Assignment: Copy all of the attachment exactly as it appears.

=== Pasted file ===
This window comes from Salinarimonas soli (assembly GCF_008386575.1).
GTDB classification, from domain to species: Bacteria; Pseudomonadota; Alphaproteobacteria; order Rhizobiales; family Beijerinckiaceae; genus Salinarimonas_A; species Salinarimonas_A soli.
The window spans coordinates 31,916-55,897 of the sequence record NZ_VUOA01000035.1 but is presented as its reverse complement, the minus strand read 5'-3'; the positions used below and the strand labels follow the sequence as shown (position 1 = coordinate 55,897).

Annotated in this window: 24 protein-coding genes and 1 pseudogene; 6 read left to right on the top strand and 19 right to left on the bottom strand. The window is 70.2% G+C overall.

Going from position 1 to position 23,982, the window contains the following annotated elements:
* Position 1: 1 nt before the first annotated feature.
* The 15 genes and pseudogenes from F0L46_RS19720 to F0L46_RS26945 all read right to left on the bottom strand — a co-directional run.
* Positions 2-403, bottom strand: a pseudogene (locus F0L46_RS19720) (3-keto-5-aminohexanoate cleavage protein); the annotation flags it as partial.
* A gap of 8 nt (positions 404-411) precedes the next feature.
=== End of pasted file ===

This window comes from Salinarimonas soli (assembly GCF_008386575.1).
GTDB classification, from domain to species: Bacteria; Pseudomonadota; Alphaproteobacteria; order Rhizobiales; family Beijerinckiaceae; genus Salinarimonas_A; species Salinarimonas_A soli.
The window spans coordinates 31,916-55,897 of the sequence record NZ_VUOA01000035.1 but is presented as its reverse complement, the minus strand read 5'-3'; the positions used below and the strand labels follow the sequence as shown (position 1 = coordinate 55,897).

Annotated in this window: 24 protein-coding genes and 1 pseudogene; 6 read left to right on the top strand and 19 right to left on the bottom strand. The window is 70.2% G+C overall.

Going from position 1 to position 23,982, the window contains the following annotated elements:
* Position 1: 1 nt before the first annotated feature.
* The 15 genes and pseudogenes from F0L46_RS19720 to F0L46_RS26945 all read right to left on the bottom strand — a co-directional run.
* Positions 2-403, bottom strand: a pseudogene (locus F0L46_RS19720) (3-keto-5-aminohexanoate cleavage protein); the annotation flags it as partial.
* A gap of 8 nt (positions 404-411) precedes the next feature.